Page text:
Kaiser Chiefs are like one of those Arctic ice breakers, with their stubborn path moving past the most stubborn of obstacles.
Frontman Ricky Wilson might be instantly recognisable to your parents as a judge on The Voice, but he's never quite given up on his first, last, and most enduring love.
Returning to Kaiser Chiefs fold for new album 'Duck', they once again paired themselves with American producer Ben H. Allen.
The result is a colourful, summer-friendly batch of guitar pop anthems as only Kaiser Chiefs can provide, and it finds the Leeds band tapping into the spirit of those early singles.
Promoted in inimitable style, Kaiser Chiefs played a 100th anniversary show for Leeds United's Elland Road stadium last month before completing four ultra-sweaty shows in one day at the historic Brudenell Social Club in their home city.
Clash catches up with Ricky Wilson to talk survival, The Voice, and smashing out arena show after arena show…
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How does it feel to have a new album out? Do you ever lose their tingle-in-your-stomach feeling on release day?
No you don't! And I wrote a lot of my lyrics on a beach, so that’s pretty funny. Some of it is quite personal, and quite hard. But most of it is us having a whale of a time, and enjoying the fact that we don’t have to go get a day job.
A lot of the bands you came up alongside have fallen by the wayside, but Kaiser Chiefs just keep going. What is it that has enabled you to do that?
There’s nothing stopping you from making records. People can stop you from being successful, but they can’t stop you from doing it. We’re doing it anyway. It’s not like it’s been the easiest ride – it’s not like we rub a lamp and now it’s guaranteed to be a smash. We’ve working fucking hard to get out of our jobs, and we enjoy it. The only reason we’re still doing it is because the alternative is unthinkable. I don’t want to leave the Kaiser Chiefs, it’s too much fun!
The reason that people fall by the wayside is that they become disillusioned at being in the band that they worked so hard at getting going. They’re too willing to throw it away. It’s so weird how they can work so hard – lugging gear up the M1, or making flyers and handing them out – doing all this work, in order to have a little bit of public notoriety, only to throw it away. It’s almost like they become embarrassed by their own ambition. It’s a bit upsetting.
We’re survivors. But we’re not survivors because of the songs, it’s because of our instinct to want to keep doing it. I did a show called The Voice, and the contestants who pissed me off were the ones who thought it was this or nothing, the ones who thought that if they didn’t win the Voice they somehow weren’t allowed to be in the music industry any more. Anyone can make a career out of music – you might have to have two other jobs to sustain it.
It’s the same with being a writer, there’s a lot of journalists who wrote for a long time and didn’t get paid a pound for any of it. They did it because they loved it. It’s the same with making music. Then you start getting paid for it, and something happens where you take it for granted that this is your living. And you’ve got to really watch yourself on that.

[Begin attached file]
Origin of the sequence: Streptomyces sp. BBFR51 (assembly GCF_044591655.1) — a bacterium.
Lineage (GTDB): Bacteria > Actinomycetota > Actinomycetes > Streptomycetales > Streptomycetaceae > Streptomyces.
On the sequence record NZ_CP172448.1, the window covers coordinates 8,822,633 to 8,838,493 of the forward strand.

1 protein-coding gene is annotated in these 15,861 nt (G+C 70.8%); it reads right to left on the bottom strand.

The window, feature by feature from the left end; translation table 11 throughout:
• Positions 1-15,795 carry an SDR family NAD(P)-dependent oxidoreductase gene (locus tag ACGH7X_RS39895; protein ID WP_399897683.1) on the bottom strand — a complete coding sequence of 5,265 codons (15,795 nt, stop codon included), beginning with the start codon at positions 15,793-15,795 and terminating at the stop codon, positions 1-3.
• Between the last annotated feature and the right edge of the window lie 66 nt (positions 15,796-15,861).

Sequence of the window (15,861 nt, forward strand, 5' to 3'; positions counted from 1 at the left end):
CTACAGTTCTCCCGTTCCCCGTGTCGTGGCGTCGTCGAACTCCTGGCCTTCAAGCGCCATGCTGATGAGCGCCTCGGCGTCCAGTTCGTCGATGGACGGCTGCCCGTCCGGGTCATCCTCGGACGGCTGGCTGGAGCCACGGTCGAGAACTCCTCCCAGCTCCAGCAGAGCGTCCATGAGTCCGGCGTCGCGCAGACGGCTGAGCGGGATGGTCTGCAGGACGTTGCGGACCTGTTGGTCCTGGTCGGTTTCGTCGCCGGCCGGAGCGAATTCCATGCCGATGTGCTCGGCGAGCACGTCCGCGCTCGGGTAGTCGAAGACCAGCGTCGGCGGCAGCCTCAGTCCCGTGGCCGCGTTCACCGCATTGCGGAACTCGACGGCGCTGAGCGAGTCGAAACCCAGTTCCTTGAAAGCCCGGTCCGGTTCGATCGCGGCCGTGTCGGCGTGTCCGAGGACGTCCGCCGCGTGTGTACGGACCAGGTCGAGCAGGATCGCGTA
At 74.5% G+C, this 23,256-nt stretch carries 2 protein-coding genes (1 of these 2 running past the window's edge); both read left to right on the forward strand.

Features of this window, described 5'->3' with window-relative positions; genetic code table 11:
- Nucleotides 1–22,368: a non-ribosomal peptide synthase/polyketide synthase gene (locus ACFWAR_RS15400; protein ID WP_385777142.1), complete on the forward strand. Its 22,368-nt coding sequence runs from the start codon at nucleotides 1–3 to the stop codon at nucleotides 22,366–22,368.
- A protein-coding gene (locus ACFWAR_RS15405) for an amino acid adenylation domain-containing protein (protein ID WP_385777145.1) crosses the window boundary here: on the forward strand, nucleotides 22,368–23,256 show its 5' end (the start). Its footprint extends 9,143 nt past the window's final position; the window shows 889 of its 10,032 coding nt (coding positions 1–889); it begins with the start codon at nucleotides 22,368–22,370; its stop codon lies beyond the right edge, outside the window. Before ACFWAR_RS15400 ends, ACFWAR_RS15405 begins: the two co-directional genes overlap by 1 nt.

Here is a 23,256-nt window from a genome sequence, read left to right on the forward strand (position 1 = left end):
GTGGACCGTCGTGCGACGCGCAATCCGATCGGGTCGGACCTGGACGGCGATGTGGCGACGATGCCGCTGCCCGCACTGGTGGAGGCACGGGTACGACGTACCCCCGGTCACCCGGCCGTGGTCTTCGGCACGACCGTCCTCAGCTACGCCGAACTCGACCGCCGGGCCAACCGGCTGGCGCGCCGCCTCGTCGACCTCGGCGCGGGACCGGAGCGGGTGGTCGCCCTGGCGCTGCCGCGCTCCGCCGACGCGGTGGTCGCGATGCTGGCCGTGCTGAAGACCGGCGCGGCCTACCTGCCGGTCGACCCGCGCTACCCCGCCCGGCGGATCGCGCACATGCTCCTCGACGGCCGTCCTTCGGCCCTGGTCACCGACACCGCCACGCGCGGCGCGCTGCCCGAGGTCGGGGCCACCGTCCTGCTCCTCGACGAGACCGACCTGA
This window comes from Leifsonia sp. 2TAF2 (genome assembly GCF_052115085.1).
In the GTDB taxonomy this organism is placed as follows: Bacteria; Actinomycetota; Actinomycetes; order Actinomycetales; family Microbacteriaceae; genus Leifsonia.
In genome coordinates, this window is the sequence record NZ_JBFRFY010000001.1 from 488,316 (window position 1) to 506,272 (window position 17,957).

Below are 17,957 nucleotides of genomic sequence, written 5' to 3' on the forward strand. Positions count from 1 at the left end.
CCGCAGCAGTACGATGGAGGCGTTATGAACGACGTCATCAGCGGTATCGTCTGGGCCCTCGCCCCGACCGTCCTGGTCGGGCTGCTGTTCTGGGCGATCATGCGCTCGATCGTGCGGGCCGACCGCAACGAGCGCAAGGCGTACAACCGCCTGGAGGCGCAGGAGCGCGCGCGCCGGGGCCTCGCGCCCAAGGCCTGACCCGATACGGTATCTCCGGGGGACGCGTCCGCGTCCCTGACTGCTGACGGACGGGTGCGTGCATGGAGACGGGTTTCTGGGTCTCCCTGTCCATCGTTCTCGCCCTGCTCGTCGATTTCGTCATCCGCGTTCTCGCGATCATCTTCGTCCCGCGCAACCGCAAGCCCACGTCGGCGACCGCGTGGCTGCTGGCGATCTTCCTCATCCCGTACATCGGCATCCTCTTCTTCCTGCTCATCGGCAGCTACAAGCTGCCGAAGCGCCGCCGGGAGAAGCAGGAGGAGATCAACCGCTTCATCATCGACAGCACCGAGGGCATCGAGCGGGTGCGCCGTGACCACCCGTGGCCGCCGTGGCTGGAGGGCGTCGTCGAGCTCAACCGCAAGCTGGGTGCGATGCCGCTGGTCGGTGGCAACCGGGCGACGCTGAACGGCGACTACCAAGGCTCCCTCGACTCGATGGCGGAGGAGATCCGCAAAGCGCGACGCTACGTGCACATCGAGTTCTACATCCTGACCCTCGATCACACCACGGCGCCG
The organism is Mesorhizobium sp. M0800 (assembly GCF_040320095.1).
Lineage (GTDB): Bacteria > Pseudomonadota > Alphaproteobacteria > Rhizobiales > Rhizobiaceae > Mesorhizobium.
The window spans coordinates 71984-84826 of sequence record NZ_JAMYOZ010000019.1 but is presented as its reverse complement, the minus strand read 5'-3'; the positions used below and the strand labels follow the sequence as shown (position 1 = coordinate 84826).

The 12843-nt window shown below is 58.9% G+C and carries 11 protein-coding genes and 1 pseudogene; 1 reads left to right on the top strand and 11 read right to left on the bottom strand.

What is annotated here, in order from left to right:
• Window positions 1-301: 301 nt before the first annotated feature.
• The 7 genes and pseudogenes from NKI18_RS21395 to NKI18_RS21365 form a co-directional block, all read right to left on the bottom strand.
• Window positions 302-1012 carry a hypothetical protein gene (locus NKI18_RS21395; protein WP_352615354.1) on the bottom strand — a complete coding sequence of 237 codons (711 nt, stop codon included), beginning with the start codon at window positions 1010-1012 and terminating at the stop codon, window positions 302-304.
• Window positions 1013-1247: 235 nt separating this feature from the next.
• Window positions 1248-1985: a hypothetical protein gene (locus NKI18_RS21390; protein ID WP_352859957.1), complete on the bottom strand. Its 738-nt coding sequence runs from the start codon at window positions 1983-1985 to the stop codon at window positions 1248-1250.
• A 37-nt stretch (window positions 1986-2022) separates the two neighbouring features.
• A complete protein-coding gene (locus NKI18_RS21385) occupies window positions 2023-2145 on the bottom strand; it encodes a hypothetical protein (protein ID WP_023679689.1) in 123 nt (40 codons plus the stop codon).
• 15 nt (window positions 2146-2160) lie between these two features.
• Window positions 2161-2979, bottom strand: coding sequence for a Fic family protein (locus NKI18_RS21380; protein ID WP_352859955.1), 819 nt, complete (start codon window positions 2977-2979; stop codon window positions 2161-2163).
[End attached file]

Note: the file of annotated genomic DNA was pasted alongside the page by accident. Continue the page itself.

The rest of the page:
You’ve had a lot of success with The Voice, but in the back of your mind have Kaiser Chiefs always been the primary thing in your life?
It’s really weird because I’ve done lots of things to facilitate Kaiser Chiefs. And the things that I’ve done to keep Kaiser Chiefs going have sometimes been bigger than Kaiser Chiefs. That doesn’t really matter.
I’m like a bloke that collects Star Wars figures – I’m not by the way! – but it’s the thing that they care most about, and work six days a week in order to get that caped Jawa… and that’s the number one goal. Kaiser Chiefs is my hobby, my passion, and the thing I think most about, even when I’m doing other things. It’s what I pour all my energy into.
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‘Duck’ was produced by Ben Allen, who you’ve worked with before. What does he bring to the studio process?
I think really gets the band. He sees beyond the huge wave of what those two words meant in 2005 or 2006. He sees us as an alternative band, in the same vein as alternative bands in America. All he wants to do is to make a great record – he doesn’t have any baggage, like tabloid stuff. He sees us in a different way.
Also, he’s kind of… a bit mean! He tells us when he doesn’t think it’s good enough. And we’ve got to the point now where we’re a lot more receptive to people telling us when we’re not good enough!
You get a big cocky when you’ve sold a few million records, a bit self-assured, but a lot of that is luck and timing, and you need someone to bring you down a peg or two. Because you can always do better. He can see the broader perspective, I suppose.
Is there an example on the album of Ben knocking your ideas back?
Well, when we brought him in, we played the first single – ‘People Know How To Love One Another’ – and we’d already played that live, and it had a different verse. But he just said the chorus was too good to waste on a shit verse like that! We went through about three different verses before we came up with the final one, with him just pushing and pushing and pushing. He wasn’t going to rest until it represented the rest of the record. He was instrumental in pulling it all together.
We’d been making a long time – we thought we’d finished it a year ago. We would have put it out a year ago.